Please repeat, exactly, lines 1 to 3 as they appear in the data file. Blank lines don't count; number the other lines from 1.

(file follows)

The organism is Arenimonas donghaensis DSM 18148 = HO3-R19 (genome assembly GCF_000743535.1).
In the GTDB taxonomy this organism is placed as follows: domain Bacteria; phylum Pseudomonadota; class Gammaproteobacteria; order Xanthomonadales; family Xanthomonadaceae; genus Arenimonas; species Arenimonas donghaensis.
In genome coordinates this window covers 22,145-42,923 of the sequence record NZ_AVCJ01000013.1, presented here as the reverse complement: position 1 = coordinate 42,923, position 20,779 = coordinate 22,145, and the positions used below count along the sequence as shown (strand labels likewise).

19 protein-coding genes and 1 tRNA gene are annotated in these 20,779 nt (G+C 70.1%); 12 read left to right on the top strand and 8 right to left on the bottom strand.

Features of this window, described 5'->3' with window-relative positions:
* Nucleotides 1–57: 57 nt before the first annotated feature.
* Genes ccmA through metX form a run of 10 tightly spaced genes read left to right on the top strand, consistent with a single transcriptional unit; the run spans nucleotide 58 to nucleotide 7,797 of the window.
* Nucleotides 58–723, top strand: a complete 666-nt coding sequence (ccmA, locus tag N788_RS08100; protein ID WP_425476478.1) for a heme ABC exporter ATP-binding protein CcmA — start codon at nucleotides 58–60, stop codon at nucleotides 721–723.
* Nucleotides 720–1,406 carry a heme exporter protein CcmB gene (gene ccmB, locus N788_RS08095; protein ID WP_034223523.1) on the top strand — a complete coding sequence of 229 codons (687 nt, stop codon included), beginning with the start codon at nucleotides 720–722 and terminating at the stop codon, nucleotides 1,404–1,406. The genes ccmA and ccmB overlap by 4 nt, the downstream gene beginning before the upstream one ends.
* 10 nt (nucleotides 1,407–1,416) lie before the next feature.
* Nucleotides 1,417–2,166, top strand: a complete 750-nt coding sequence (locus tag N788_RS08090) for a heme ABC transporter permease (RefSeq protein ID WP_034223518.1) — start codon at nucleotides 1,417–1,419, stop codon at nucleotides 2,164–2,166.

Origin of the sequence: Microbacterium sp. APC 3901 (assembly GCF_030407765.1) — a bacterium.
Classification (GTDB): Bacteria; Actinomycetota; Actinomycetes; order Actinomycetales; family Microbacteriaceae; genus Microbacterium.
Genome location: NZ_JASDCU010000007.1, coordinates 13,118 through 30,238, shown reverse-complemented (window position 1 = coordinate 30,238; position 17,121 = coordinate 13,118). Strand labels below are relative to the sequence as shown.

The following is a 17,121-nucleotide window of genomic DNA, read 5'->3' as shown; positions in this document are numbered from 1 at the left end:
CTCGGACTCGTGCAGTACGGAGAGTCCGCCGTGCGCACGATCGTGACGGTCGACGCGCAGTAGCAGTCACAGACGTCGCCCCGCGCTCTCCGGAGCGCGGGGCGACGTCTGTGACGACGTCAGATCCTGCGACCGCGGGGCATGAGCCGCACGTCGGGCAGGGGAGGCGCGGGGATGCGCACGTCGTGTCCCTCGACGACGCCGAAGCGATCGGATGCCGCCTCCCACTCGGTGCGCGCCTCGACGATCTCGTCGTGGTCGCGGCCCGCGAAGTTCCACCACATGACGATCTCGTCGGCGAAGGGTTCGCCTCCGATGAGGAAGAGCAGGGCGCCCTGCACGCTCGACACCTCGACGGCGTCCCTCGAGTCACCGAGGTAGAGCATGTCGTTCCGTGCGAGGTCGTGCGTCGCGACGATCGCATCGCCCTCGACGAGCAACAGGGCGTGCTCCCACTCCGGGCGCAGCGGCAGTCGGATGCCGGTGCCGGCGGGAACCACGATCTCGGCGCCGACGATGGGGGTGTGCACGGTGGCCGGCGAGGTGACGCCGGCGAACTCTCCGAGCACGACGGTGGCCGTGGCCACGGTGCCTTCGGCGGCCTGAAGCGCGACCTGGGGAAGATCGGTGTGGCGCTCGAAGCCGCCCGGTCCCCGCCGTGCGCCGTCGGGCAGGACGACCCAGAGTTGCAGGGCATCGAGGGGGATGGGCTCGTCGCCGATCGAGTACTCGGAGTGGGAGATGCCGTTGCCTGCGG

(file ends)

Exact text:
The organism is Arenimonas donghaensis DSM 18148 = HO3-R19 (genome assembly GCF_000743535.1).
In the GTDB taxonomy this organism is placed as follows: domain Bacteria; phylum Pseudomonadota; class Gammaproteobacteria; order Xanthomonadales; family Xanthomonadaceae; genus Arenimonas; species Arenimonas donghaensis.
In genome coordinates this window covers 22,145-42,923 of the sequence record NZ_AVCJ01000013.1, presented here as the reverse complement: position 1 = coordinate 42,923, position 20,779 = coordinate 22,145, and the positions used below count along the sequence as shown (strand labels likewise).